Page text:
This is more than just a visit between two powerful men with millions of fans and at least as many critics. National Security Adviser Jake Sullivan said on Thursday the meeting, while primarily personal, would also cover important policy issues. The White House said the two, accompanied by first lady Jill Biden, would “discuss working together on efforts grounded in respect for fundamental human dignity, including ending the COVID-19 pandemic, tackling the climate crisis and caring for the poor.”
“First, there’ll be the obvious personal dimension,” Sullivan said. “… And they will have a chance just to reflect, each of them, on their view of what’s happening in the world. On policy issues, of course, in the international realm, they’ll be talking about climate and migration and income inequality and other issues that are very top of mind for both of them.”
The abortion question
Sullivan did not say whether the two men would discuss abortion, but on this issue, they are clearly divided. The Catholic Church unambiguously opposes abortion. Biden, who says he doesn’t personally agree with the procedure, has as president resisted efforts by states and courts to limit access to abortion.
White House press secretary Jen Psaki said the two were likely to have “a warm and constructive dialogue” that will focus instead on their points of agreement.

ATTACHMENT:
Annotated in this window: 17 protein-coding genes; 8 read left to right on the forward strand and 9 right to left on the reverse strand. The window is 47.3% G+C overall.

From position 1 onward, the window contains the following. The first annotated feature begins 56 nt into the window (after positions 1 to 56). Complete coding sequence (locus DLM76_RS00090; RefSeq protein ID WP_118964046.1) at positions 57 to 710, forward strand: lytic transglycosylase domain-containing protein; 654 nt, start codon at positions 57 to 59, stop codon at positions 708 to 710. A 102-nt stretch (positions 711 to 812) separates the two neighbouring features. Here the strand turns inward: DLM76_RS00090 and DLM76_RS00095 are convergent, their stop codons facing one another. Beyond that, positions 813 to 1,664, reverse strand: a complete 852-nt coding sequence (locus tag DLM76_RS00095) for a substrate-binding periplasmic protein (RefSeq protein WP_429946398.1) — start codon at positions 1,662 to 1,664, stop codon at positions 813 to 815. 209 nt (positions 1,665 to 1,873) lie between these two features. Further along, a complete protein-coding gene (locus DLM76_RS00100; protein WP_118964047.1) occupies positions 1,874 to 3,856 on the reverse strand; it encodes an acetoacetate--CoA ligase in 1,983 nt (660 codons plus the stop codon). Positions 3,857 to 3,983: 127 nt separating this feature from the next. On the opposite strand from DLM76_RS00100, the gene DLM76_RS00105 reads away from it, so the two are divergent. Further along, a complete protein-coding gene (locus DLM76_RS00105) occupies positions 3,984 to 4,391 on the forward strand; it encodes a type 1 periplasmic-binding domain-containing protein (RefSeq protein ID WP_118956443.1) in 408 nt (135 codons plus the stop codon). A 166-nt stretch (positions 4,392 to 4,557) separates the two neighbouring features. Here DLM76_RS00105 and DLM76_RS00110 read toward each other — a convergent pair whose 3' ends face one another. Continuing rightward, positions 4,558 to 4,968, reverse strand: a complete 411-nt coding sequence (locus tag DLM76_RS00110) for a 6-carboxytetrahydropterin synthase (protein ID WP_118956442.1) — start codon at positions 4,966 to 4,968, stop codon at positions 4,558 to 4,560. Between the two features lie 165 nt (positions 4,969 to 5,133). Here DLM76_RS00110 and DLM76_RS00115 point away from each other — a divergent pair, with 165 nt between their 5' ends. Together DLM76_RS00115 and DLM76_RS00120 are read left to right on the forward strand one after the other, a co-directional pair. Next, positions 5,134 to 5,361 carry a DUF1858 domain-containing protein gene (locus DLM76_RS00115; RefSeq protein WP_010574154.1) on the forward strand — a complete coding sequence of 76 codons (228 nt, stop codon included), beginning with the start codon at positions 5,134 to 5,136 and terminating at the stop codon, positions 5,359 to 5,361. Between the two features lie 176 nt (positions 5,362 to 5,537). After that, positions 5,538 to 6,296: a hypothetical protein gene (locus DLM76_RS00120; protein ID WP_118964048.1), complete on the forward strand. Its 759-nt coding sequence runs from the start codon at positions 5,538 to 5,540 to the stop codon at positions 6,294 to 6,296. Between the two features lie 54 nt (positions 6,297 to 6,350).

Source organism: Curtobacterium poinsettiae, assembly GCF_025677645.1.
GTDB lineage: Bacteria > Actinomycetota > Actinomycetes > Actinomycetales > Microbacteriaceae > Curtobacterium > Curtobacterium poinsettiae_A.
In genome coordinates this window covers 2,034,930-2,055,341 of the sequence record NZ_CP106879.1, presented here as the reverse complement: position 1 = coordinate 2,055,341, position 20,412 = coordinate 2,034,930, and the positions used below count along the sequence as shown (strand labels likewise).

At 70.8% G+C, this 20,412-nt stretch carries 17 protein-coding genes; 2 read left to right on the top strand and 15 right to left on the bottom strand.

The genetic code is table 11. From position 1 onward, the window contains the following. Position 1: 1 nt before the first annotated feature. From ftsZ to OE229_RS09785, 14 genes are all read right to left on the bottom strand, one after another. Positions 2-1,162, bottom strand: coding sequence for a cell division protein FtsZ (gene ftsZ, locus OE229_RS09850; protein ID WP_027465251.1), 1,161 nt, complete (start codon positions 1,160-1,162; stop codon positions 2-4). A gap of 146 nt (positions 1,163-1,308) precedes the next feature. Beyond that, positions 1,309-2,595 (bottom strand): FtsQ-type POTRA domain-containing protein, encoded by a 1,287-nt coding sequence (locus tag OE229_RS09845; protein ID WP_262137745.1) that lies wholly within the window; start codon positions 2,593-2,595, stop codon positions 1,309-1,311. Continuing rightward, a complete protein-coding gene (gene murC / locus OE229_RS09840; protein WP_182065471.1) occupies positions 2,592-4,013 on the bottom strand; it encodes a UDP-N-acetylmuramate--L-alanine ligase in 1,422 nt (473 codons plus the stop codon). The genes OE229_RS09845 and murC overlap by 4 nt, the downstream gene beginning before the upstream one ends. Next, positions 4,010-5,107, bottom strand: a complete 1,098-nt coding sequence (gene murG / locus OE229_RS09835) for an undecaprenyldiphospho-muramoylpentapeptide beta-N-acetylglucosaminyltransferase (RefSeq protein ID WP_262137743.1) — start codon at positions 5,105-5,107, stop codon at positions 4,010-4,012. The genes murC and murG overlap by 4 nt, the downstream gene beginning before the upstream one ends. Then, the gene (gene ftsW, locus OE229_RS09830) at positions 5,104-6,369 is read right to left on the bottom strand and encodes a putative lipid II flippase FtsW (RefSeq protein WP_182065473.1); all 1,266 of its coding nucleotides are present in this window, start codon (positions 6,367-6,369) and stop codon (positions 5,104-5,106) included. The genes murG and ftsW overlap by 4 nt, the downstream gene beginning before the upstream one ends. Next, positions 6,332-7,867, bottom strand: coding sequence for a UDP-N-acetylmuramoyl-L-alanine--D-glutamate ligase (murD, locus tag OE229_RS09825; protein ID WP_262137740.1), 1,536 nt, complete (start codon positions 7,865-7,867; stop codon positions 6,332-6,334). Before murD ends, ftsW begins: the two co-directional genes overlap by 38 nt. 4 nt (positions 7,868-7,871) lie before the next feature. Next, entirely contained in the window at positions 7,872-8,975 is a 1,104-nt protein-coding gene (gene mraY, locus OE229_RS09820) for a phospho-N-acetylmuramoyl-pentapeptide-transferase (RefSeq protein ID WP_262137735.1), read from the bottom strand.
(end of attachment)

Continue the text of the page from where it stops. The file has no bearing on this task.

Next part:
On abortion, she said, Biden’s views are clear.
“You are familiar with where the president stands,” she said. “He’s somebody who stands up for and believes that a woman’s right to choose is important.”
This issue is a wedge between Biden and the U.S. Conference of Catholic Bishops, which plans to meet in coming weeks to debate whether politicians who support abortion should be barred from taking Holy Communion.
Massimo Faggioli, a Villanova University theology professor and author of Joe Biden and Catholicism in the United States, said the meeting could also affect the conflict between Biden and those conservative American clerics. Biden is only the second Catholic president, Faggioli noted, but circumstances are different now.